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HOMICIDAL (1961)

Starring: Joan Marshall (as Jean Arless), Glenn Corbett, Patricia Breslin, Eugenie Leontovich, Alan Bunce, Richard Rust, James Westerfield, Gilbert Green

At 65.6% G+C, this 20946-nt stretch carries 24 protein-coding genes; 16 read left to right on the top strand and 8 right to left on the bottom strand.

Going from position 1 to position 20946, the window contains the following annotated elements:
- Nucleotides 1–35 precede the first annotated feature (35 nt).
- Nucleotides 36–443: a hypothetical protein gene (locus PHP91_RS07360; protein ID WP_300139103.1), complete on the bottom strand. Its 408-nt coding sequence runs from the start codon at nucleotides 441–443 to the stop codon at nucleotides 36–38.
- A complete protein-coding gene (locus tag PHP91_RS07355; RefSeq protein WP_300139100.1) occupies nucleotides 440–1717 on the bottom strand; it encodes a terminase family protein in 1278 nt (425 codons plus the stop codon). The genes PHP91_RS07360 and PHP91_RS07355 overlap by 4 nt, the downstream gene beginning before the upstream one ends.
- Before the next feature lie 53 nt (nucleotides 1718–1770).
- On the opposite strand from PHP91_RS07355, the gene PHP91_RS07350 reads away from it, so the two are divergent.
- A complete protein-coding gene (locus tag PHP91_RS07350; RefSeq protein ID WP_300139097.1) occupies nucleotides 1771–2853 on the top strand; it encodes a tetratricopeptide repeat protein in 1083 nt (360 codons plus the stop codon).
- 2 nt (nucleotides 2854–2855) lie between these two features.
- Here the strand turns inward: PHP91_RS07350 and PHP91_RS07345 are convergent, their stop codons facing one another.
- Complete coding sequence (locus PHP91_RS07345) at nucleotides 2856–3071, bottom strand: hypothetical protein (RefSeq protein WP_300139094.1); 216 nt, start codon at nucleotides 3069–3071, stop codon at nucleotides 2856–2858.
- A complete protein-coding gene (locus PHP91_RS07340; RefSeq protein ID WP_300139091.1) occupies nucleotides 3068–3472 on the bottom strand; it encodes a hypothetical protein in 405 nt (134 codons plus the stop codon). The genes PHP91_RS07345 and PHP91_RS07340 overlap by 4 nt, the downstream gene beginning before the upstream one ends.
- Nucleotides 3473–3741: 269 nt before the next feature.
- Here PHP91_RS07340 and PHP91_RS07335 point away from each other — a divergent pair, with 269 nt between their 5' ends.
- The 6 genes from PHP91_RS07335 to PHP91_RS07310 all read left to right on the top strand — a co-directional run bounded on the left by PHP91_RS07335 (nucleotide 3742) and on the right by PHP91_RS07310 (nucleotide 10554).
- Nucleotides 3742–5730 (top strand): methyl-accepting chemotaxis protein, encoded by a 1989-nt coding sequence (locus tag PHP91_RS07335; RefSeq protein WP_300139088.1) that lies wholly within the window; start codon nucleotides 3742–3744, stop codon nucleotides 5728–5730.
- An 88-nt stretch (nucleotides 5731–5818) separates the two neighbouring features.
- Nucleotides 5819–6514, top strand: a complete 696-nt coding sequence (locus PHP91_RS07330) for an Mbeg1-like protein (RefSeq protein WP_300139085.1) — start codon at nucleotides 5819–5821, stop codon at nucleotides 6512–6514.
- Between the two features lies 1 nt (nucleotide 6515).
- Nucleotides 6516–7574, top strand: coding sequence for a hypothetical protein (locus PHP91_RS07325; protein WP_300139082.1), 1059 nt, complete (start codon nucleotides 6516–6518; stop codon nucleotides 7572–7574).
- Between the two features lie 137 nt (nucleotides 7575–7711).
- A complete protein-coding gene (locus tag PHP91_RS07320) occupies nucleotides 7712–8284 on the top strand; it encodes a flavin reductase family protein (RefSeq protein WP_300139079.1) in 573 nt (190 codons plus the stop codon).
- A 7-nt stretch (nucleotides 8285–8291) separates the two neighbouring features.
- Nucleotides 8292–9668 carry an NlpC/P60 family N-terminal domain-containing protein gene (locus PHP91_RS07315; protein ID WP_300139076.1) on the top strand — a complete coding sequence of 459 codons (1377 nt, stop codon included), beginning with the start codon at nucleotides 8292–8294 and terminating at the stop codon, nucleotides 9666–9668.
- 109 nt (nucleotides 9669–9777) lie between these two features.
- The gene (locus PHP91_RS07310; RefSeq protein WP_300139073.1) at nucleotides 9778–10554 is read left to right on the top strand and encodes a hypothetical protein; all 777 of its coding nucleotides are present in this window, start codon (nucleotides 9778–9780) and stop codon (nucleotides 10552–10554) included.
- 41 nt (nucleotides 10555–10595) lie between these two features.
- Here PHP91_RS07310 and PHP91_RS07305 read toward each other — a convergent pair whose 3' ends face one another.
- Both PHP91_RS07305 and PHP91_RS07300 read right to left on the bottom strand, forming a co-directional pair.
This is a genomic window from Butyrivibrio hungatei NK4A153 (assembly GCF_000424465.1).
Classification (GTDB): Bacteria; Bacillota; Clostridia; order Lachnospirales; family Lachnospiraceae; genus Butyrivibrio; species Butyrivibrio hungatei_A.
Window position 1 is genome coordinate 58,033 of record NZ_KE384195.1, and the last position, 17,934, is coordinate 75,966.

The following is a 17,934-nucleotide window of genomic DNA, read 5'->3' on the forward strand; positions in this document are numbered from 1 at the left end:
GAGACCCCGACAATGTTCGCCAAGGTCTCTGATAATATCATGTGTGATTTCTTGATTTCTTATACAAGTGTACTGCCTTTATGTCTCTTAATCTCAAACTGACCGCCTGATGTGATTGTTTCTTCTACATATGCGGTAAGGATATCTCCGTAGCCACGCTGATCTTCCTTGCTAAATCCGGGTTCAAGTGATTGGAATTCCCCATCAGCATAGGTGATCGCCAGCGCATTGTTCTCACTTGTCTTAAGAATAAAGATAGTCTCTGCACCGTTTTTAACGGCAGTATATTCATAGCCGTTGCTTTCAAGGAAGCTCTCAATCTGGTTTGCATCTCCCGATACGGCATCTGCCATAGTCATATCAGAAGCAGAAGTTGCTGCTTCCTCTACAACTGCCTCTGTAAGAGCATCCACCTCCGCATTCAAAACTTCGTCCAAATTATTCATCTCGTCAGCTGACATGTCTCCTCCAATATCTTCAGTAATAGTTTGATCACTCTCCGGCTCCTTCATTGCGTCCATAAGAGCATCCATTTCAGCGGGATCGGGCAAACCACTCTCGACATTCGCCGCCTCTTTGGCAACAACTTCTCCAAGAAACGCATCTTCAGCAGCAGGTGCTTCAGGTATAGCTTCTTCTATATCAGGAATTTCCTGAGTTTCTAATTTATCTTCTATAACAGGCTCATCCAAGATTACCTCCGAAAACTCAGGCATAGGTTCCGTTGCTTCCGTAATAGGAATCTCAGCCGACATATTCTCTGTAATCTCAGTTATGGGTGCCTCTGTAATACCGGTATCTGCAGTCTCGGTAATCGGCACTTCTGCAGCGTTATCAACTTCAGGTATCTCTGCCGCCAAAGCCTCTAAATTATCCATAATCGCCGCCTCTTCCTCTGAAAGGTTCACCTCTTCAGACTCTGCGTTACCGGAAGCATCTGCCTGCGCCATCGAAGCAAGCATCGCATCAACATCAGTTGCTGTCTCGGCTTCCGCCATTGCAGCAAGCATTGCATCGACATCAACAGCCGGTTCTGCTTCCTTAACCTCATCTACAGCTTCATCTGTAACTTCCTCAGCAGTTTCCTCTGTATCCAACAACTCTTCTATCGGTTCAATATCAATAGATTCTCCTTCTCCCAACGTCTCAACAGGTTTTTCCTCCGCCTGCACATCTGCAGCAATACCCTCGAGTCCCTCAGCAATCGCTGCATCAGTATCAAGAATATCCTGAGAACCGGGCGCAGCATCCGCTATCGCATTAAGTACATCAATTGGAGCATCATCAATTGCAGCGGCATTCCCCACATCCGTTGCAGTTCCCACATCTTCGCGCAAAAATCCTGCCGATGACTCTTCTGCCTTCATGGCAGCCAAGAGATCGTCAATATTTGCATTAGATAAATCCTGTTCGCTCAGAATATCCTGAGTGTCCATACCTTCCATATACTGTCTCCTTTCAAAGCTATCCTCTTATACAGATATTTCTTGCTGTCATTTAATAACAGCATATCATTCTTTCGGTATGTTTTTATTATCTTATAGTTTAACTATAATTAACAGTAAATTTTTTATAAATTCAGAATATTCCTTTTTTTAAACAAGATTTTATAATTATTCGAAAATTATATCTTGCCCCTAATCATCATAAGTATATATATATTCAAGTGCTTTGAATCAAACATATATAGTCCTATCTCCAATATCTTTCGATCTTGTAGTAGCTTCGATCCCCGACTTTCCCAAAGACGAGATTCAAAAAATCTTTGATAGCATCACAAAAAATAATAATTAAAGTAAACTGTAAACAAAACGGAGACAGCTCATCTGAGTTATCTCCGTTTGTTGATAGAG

The trailers and promotional spots for William Castle flicks are such a delicious treat! I can not recommend more highly watching the above charming promotional bit for Castle’s 1961 film Homicidal. William Castle gets on-the-spot audience reactions to Homicidal. I particularly enjoyed the serious young man who shook Castle’s hand and told him “I think Alfred Hitchcock is going to have to go a long way to try to top something like this.” He surely went into sales when he got older. Castle gave out money back guarantees for those too frightened to see Homicidal’s shocking finale. You could leave the theatre during the fright break and get a refund but you had to stand in the Coward’s Corner until the audience was let out. When you paid .70 cents to see a William Castle movie you got your .70 cents worth! Castle went the distance to give audiences a special experience; but an evening with Homicidal’s Emily is well worth the price of admission on its own. Apparently my favourite William Castle films also feature my favourite female performances. Joan Marshall is another actress featured in my Women of Castle piece. Marshall is deviously delightful in Homicidal. Joan Marshall IS Homicidal. An attractive blond woman checks into a hotel under the name Miriam Webster. She offers a bellhop $2000 to marry her assuring him the marriage would be annulled immediately after. They drive to the home of a justice of the peace who Miriam stabs to death. We learn that she is the caretaker for a mute wheelchair-bound woman named Helga. The plot thickens when we meet the real Miriam Webster. We learn our former Miriam is actually Emily who is employed by Miriam’s half-brother Warren. We also learn Warren is about to come into a large fortune. Homicidal’s story is surprisingly dark and includes themes of child abuse and sexuality. It is a spoiler for me to divulge the sexual nature of the film; but I think most people will figure it out pretty quickly. Despite knowing the reveal/twist it did not spoil my enjoyment of Homicidal at all.